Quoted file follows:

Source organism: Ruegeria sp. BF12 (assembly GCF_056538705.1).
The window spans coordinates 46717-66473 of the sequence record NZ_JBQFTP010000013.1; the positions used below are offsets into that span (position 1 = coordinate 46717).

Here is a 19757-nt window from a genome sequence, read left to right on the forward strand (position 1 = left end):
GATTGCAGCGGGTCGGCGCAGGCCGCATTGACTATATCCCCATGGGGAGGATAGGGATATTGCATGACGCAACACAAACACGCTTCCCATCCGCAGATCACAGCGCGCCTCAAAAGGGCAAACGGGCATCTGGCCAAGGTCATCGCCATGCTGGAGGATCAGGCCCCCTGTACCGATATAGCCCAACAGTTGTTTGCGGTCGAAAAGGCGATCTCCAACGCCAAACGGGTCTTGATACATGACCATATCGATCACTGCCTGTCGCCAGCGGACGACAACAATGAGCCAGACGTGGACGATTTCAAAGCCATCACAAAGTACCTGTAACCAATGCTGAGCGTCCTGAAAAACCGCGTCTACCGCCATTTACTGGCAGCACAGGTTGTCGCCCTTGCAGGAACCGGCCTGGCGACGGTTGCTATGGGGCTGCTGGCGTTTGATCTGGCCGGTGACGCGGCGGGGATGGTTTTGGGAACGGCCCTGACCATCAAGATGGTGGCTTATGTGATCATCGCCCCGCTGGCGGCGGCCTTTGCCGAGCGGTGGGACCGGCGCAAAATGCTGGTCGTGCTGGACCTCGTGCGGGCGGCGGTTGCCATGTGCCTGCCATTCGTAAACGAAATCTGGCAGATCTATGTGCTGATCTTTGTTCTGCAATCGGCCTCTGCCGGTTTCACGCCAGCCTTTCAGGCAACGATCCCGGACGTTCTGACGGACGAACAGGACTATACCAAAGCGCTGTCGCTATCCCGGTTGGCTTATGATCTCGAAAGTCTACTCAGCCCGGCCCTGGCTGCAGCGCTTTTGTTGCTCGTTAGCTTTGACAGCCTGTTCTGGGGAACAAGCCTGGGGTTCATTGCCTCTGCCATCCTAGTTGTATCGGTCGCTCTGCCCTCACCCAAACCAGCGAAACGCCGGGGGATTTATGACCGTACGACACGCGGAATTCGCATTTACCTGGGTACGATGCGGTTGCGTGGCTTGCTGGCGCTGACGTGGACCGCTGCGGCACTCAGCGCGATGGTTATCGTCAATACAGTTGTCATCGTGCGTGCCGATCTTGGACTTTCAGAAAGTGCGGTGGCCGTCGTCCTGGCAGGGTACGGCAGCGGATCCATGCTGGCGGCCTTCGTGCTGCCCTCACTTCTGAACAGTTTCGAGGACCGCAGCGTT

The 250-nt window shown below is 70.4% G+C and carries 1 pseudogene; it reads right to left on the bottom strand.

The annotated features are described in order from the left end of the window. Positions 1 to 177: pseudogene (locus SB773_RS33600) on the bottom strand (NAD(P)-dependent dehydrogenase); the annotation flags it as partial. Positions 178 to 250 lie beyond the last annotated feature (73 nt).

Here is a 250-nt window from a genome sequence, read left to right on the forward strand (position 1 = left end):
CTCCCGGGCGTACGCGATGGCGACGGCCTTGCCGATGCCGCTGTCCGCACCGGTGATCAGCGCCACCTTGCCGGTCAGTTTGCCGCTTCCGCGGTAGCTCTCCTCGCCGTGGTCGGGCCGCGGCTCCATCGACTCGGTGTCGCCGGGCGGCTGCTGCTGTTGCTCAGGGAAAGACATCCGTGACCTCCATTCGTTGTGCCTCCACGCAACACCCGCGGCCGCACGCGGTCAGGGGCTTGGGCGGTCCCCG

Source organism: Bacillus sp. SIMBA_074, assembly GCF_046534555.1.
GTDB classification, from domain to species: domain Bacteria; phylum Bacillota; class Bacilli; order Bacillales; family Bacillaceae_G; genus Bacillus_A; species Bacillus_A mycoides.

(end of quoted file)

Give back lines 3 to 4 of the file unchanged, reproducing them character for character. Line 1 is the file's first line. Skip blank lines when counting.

Here is a 19757-nt window from a genome sequence, read left to right on the forward strand (position 1 = left end):
GATTGCAGCGGGTCGGCGCAGGCCGCATTGACTATATCCCCATGGGGAGGATAGGGATATTGCATGACGCAACACAAACACGCTTCCCATCCGCAGATCACAGCGCGCCTCAAAAGGGCAAACGGGCATCTGGCCAAGGTCATCGCCATGCTGGAGGATCAGGCCCCCTGTACCGATATAGCCCAACAGTTGTTTGCGGTCGAAAAGGCGATCTCCAACGCCAAACGGGTCTTGATACATGACCATATCGATCACTGCCTGTCGCCAGCGGACGACAACAATGAGCCAGACGTGGACGATTTCAAAGCCATCACAAAGTACCTGTAACCAATGCTGAGCGTCCTGAAAAACCGCGTCTACCGCCATTTACTGGCAGCACAGGTTGTCGCCCTTGCAGGAACCGGCCTGGCGACGGTTGCTATGGGGCTGCTGGCGTTTGATCTGGCCGGTGACGCGGCGGGGATGGTTTTGGGAACGGCCCTGACCATCAAGATGGTGGCTTATGTGATCATCGCCCCGCTGGCGGCGGCCTTTGCCGAGCGGTGGGACCGGCGCAAAATGCTGGTCGTGCTGGACCTCGTGCGGGCGGCGGTTGCCATGTGCCTGCCATTCGTAAACGAAATCTGGCAGATCTATGTGCTGATCTTTGTTCTGCAATCGGCCTCTGCCGGTTTCACGCCAGCCTTTCAGGCAACGATCCCGGACGTTCTGACGGACGAACAGGACTATACCAAAGCGCTGTCGCTATCCCGGTTGGCTTATGATCTCGAAAGTCTACTCAGCCCGGCCCTGGCTGCAGCGCTTTTGTTGCTCGTTAGCTTTGACAGCCTGTTCTGGGGAACAAGCCTGGGGTTCATTGCCTCTGCCATCCTAGTTGTATCGGTCGCTCTGCCCTCACCCAAACCAGCGAAACGCCGGGGGATTTATGACCGTACGACACGCGGAATTCGCATTTACCTGGGTACGATGCGGTTGCGTGGCTTGCTGGCGCTGACGTGGACCGCTGCGGCACTCAGCGCGATGGTTATCGTCAATACAGTTGTCATCGTGCGTGCCGATCTTGGACTTTCAGAAAGTGCGGTGGCCGTCGTCCTGGCAGGGTACGGCAGCGGATCCATGCTGGCGGCCTTCGTGCTGCCCTCACTTCTGAACAGTTTCGAGGACCGCAGCGTT